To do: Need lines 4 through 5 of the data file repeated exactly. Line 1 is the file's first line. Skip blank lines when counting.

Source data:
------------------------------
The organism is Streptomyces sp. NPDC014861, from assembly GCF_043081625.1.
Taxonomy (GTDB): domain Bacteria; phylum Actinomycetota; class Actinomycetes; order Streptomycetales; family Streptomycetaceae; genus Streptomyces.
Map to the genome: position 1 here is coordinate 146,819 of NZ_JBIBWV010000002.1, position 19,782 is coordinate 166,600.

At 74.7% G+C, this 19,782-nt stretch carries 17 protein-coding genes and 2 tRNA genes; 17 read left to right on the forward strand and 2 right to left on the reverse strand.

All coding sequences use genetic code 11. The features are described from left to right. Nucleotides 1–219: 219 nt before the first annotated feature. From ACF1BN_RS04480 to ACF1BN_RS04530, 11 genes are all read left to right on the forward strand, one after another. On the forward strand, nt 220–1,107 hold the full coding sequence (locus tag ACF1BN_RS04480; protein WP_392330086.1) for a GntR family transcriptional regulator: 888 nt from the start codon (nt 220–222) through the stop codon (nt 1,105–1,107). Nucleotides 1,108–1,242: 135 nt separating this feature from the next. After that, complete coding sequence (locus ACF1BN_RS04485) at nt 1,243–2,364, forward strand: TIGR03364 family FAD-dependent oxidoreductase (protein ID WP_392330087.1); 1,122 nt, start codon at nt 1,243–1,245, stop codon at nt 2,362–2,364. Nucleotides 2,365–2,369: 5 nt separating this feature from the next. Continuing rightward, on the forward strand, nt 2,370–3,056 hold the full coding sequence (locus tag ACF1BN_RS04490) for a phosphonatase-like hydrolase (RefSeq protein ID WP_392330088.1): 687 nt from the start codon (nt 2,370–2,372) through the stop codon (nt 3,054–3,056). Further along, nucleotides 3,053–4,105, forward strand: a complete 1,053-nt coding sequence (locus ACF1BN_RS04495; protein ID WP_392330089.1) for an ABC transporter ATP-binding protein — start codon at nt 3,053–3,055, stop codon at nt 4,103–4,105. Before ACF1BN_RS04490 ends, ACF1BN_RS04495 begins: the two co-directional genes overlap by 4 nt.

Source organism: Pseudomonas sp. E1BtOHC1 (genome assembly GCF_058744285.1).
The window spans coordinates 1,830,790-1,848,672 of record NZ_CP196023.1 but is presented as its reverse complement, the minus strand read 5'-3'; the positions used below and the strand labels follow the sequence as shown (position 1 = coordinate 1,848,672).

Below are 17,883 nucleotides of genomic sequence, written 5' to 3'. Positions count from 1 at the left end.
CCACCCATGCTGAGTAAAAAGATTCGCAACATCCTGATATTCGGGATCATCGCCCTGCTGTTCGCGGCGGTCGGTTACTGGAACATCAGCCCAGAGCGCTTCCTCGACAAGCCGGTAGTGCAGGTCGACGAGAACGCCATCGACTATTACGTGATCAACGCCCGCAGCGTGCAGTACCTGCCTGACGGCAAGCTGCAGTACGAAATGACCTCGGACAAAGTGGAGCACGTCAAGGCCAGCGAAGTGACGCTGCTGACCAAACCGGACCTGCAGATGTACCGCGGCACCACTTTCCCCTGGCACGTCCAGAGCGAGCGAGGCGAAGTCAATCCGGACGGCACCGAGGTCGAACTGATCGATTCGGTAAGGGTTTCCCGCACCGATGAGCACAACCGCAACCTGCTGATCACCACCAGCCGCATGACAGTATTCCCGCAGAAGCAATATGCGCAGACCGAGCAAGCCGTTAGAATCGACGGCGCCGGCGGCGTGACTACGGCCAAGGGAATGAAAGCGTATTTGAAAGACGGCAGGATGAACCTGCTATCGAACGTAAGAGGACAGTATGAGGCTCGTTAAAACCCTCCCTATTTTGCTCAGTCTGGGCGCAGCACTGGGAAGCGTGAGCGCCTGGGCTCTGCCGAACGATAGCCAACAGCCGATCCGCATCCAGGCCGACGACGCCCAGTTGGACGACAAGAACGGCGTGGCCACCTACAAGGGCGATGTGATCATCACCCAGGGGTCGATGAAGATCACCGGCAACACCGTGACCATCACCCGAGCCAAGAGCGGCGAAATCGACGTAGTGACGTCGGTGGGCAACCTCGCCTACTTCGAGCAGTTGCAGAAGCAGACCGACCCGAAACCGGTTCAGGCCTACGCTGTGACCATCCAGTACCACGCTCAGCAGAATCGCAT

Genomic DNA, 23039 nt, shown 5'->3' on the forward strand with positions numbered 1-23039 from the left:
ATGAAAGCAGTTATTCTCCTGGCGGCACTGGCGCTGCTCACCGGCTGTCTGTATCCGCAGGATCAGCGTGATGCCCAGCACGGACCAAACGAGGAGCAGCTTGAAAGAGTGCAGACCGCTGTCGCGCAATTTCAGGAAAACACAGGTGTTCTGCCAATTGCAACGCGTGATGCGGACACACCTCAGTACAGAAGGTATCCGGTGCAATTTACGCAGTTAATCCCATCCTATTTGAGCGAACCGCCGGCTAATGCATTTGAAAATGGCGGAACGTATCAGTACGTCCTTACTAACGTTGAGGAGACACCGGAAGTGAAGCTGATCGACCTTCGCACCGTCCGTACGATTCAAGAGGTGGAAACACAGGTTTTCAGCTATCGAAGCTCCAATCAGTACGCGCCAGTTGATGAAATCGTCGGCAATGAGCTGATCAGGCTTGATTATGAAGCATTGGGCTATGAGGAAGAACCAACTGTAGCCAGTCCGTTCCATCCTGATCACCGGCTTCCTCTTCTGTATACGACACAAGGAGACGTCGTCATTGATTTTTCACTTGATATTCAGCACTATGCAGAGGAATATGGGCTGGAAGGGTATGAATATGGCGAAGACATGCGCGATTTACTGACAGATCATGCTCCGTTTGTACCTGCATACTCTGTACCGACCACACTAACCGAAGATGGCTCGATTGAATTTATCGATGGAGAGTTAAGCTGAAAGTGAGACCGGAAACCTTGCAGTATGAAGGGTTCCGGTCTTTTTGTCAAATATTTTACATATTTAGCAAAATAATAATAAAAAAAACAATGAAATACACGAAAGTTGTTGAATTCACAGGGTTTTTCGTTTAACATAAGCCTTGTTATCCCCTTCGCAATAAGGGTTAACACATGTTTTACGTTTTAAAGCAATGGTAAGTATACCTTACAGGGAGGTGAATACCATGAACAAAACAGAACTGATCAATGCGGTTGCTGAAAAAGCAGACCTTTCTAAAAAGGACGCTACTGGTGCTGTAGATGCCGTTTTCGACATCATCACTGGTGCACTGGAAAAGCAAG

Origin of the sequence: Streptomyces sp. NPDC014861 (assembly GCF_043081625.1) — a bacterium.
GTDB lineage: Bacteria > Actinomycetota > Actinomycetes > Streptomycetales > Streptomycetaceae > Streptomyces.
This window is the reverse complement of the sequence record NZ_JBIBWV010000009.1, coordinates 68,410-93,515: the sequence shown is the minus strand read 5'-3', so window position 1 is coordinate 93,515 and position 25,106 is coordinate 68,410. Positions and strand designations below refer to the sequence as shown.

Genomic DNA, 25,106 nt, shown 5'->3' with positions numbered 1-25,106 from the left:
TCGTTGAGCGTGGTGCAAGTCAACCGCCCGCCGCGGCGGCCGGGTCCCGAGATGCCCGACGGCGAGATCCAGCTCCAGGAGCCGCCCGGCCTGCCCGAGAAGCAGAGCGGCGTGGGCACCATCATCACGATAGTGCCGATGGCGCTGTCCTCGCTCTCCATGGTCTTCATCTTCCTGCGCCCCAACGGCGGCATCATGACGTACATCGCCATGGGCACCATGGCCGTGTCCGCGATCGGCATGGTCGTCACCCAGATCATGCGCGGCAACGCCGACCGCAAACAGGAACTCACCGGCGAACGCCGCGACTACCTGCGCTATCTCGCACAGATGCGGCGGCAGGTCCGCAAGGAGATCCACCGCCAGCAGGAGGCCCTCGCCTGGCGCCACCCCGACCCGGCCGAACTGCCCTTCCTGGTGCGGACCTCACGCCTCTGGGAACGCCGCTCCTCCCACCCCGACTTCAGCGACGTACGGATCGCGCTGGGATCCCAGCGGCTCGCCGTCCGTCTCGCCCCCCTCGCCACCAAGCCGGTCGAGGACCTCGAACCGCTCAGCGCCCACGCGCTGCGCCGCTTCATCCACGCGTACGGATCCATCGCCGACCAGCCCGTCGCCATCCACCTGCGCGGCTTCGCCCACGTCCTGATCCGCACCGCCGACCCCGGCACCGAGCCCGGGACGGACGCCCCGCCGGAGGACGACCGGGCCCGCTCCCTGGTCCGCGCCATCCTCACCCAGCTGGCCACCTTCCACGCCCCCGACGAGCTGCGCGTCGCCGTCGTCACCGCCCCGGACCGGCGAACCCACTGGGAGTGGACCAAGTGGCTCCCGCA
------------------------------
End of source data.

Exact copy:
At 74.7% G+C, this 19,782-nt stretch carries 17 protein-coding genes and 2 tRNA genes; 17 read left to right on the forward strand and 2 right to left on the reverse strand.

All coding sequences use genetic code 11. The features are described from left to right. Nucleotides 1–219: 219 nt before the first annotated feature. From ACF1BN_RS04480 to ACF1BN_RS04530, 11 genes are all read left to right on the forward strand, one after another. On the forward strand, nt 220–1,107 hold the full coding sequence (locus tag ACF1BN_RS04480; protein WP_392330086.1) for a GntR family transcriptional regulator: 888 nt from the start codon (nt 220–222) through the stop codon (nt 1,105–1,107). Nucleotides 1,108–1,242: 135 nt separating this feature from the next. After that, complete coding sequence (locus ACF1BN_RS04485) at nt 1,243–2,364, forward strand: TIGR03364 family FAD-dependent oxidoreductase (protein ID WP_392330087.1); 1,122 nt, start codon at nt 1,243–1,245, stop codon at nt 2,362–2,364. Nucleotides 2,365–2,369: 5 nt separating this feature from the next. Continuing rightward, on the forward strand, nt 2,370–3,056 hold the full coding sequence (locus tag ACF1BN_RS04490) for a phosphonatase-like hydrolase (RefSeq protein ID WP_392330088.1): 687 nt from the start codon (nt 2,370–2,372) through the stop codon (nt 3,054–3,056). Further along, nucleotides 3,053–4,105, forward strand: a complete 1,053-nt coding sequence (locus ACF1BN_RS04495; protein ID WP_392330089.1) for an ABC transporter ATP-binding protein — start codon at nt 3,053–3,055, stop codon at nt 4,103–4,105. Before ACF1BN_RS04490 ends, ACF1BN_RS04495 begins: the two co-directional genes overlap by 4 nt.